Few things are as frustrating when you’re driving as having a tailgater behind you. Their behavior is clearly very dangerous. You feel like you’re walking on eggshells. If you have to slow down or turn, you worry that they’re going to rear-end your vehicle.
This frustration is why people will sometimes “brake check” a follow vehicle. They do this by sharply pushing on the brakes – or even coming to a complete stop – without warning. You should never do this. For one thing, it is illegal. For another, it is dangerous, and you could cause an accident that you may be held liable for even though the driver of the follow vehicle was initially in the wrong.
But, if you cannot get the tailgater to back off, you’re also facing an elevated injury risk with every mile that they’re behind you. How should you handle the situation instead?
Try to get them to pass
Your main goal in this situation should simply be to get the tailgater to pass. Can you switch lanes to give them a way around? Ideally, the tailgater will take the opportunity and continue on their way without causing a wreck.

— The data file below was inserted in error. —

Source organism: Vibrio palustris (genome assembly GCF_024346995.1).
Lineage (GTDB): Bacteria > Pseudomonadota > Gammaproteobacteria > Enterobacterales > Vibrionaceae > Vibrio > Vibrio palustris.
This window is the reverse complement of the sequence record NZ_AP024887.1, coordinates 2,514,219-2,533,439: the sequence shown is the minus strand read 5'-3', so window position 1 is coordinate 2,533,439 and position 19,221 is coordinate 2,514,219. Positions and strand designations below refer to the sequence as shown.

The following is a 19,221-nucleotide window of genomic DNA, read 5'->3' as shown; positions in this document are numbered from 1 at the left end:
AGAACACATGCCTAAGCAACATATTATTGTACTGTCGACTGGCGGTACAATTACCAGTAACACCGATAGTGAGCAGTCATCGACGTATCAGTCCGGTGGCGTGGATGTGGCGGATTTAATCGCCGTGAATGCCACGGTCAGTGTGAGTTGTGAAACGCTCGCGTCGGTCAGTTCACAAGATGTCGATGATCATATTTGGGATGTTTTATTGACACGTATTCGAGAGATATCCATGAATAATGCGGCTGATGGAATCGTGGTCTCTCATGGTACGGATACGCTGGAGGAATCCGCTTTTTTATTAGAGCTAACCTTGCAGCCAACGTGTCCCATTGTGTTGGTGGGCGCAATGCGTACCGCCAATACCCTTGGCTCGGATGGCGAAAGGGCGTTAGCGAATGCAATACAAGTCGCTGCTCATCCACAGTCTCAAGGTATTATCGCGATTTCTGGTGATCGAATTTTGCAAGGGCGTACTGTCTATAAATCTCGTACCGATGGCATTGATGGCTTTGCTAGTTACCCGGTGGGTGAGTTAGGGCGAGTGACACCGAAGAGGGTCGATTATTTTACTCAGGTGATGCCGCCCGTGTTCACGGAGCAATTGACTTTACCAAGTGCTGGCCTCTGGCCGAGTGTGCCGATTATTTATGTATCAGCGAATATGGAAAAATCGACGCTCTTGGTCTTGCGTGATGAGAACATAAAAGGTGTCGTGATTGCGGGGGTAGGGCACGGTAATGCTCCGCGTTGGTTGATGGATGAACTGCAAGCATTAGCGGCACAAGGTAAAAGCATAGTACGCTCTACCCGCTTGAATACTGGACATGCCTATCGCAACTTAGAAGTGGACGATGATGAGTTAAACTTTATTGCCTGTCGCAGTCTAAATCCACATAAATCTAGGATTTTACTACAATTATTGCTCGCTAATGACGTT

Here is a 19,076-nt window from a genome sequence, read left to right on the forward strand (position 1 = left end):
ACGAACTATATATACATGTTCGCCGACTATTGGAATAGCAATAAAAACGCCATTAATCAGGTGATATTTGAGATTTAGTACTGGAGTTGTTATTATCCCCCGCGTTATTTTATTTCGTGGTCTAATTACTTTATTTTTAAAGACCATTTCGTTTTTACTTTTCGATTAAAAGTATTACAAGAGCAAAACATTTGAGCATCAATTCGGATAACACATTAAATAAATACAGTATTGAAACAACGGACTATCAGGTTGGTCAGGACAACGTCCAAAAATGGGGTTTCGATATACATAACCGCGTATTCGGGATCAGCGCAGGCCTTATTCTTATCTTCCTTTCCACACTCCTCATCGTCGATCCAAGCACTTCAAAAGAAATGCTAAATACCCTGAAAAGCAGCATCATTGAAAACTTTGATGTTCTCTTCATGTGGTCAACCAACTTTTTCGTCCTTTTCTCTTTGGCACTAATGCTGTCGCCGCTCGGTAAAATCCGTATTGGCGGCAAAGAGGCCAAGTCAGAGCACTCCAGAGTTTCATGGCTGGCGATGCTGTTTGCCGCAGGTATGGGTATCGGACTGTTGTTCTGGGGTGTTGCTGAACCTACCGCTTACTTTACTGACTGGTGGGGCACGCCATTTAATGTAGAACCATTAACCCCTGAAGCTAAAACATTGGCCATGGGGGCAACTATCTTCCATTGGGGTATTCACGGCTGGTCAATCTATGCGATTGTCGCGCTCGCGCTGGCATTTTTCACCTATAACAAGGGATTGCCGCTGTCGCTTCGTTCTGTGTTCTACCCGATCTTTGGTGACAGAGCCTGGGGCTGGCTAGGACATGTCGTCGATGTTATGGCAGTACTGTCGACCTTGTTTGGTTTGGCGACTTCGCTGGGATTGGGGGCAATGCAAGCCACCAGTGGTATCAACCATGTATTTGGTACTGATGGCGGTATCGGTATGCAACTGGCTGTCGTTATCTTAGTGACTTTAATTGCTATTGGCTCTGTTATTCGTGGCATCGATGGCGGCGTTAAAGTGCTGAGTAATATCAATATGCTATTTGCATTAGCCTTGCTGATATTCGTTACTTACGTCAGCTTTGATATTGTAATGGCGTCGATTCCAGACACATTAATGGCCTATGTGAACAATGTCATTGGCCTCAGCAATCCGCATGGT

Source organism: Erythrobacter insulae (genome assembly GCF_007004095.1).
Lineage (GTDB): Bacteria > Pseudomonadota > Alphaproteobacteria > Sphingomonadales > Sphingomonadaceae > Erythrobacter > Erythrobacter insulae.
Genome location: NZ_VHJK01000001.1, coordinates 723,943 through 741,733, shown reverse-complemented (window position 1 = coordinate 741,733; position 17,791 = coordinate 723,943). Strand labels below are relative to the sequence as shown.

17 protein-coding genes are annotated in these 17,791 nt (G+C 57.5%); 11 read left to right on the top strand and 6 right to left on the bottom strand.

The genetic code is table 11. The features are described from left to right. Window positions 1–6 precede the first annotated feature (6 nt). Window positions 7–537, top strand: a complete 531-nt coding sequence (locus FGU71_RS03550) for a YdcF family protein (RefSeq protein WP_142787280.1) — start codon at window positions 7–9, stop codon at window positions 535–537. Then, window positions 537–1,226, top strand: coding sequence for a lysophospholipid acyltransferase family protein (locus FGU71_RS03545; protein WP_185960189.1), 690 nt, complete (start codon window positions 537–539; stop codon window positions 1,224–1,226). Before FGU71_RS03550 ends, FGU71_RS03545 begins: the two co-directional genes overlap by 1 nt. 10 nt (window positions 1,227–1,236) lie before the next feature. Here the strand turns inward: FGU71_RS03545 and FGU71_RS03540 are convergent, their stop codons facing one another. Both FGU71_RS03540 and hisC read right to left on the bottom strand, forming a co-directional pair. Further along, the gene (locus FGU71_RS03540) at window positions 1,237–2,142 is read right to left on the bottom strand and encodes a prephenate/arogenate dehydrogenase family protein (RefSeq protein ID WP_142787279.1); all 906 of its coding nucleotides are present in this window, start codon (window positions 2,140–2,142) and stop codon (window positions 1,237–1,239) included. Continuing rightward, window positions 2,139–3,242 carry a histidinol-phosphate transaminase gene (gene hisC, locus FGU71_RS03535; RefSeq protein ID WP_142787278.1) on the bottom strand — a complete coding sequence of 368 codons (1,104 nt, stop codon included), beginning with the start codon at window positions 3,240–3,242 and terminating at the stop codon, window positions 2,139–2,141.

In some cases, especially on small roads without many passing zones, people will even pull over to let the tailgater go around. If you do this, make sure you find a safe place. Do not block traffic. It may even be wise to pull into a driveway or a parking lot.
Finally, a good tactic can be to slowly reduce your speed over time. Don’t hit your brakes, but allow your car to drift down to a lower speed. This course of action may be able to influence the tailgater to pass you. It can also make it easier for them to get around on a two-lane highway. Slowing down may grant them a larger gap between oncoming traffic so that they can pass safely.
Have you been injured?
Unfortunately, even these tactics may not be successful and you could definitely be injured if you’re hit by a tailgater. Should this happen, you’ll need to look into your legal options with the assistance of a legal professional if you are interested in pursuing financial compensation for your injuries, medical bills, lost wages and other costs.